Through its historic ruling delivered by a five-judge bench, the Supreme Court liberated Muslim women from the perpetual fear of arbitrary and whimsical divorce. That it is a carefully crafted and delicately balanced judgement is evident by the fact that though the issue was extremely contentious, the warring fractions situated across the divide have hailed it as a balanced judgement. It was not easy to please all parties—individual Muslim women, Muslim women’s groups, experts of Islamic law, the government, political parties of different hues and the religious clerics. It allows everyone to cherry-pick from the verdict as per their ideological moorings.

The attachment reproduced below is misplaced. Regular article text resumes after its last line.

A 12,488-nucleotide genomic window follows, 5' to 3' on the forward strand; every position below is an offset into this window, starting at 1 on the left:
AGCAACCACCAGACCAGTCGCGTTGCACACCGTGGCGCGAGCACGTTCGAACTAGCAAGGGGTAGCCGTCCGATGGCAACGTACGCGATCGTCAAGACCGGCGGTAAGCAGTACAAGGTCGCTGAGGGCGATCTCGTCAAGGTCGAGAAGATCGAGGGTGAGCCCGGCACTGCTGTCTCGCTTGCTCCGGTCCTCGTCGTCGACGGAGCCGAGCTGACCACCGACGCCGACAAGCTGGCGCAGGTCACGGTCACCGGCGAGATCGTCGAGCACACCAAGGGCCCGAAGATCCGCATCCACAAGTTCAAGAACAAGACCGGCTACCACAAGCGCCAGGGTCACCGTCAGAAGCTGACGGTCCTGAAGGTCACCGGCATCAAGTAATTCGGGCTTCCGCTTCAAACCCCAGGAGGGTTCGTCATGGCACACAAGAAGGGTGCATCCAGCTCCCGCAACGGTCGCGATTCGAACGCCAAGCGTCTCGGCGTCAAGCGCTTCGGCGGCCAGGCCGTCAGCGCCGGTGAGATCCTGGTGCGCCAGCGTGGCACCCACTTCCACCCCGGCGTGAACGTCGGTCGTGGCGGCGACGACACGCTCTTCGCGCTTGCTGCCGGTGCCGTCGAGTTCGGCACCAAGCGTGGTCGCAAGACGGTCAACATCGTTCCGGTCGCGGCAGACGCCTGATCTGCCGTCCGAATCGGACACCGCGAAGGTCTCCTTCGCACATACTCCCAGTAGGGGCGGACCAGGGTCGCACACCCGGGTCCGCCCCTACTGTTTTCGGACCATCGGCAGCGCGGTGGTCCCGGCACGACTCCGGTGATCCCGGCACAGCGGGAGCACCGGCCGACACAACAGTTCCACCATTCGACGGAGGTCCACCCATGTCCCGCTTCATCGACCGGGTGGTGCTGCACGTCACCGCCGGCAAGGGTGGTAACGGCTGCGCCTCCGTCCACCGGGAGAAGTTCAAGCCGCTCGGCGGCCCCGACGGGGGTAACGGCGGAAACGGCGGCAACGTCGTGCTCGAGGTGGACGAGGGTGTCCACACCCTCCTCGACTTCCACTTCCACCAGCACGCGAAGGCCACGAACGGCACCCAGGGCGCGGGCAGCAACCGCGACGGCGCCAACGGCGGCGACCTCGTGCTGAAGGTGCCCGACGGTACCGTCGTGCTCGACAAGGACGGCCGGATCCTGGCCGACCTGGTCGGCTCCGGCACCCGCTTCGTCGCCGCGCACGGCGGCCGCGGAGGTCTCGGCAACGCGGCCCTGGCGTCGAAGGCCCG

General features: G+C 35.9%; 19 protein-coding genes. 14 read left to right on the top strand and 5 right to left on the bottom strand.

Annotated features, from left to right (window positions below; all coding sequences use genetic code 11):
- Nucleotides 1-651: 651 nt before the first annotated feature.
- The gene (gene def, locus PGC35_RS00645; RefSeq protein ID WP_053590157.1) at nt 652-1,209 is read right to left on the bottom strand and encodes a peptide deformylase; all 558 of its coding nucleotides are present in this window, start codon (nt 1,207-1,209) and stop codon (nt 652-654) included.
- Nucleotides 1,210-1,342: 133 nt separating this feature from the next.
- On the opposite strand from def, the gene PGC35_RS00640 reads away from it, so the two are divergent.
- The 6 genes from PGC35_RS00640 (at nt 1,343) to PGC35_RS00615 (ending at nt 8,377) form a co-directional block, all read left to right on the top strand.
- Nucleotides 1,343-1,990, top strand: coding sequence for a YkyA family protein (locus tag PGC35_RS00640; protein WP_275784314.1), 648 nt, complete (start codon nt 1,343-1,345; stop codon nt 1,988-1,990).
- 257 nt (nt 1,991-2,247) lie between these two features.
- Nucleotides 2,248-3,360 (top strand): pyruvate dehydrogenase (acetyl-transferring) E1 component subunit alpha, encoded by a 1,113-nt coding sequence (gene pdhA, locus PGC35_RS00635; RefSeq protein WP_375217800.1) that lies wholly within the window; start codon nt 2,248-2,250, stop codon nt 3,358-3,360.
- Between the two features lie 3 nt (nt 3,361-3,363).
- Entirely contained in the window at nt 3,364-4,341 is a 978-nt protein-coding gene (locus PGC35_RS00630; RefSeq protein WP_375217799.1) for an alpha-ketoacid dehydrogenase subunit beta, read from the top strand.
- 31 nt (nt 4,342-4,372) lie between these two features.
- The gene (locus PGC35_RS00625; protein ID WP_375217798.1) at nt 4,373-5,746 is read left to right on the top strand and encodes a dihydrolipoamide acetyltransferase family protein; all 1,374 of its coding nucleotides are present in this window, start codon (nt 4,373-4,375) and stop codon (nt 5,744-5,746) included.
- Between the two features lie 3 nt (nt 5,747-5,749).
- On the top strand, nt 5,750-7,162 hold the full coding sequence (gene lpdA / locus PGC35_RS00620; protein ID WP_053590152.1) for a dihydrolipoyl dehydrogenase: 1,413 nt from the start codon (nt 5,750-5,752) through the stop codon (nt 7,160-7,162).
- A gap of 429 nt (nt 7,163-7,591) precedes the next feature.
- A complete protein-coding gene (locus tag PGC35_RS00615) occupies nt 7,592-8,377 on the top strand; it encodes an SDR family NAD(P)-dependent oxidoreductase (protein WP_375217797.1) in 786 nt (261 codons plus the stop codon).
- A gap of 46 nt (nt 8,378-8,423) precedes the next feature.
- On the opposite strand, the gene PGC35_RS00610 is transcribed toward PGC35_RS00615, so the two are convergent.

The judgement is poised between two constitutional guarantees—women’s rights against arbitrary and instant triple talaq, on the one end, and the fundamental rights of minorities guaranteed by Articles 25 and 26 of the Constitution of India, on the other. It has steered clear of the binaries of majority versus minority, gender versus community and uniform civil code versus reform from within, focusing only on the issue that was framed—whether instant triple talaq (talaq-e-biddat) forms the core of Islamic religious belief and practice in India, and whether it can be struck down by our courts. The three different verdicts, with three different focal points, form a kaleidoscope of patterns that can be mixed and matched to bring out different ‘majority’ opinions.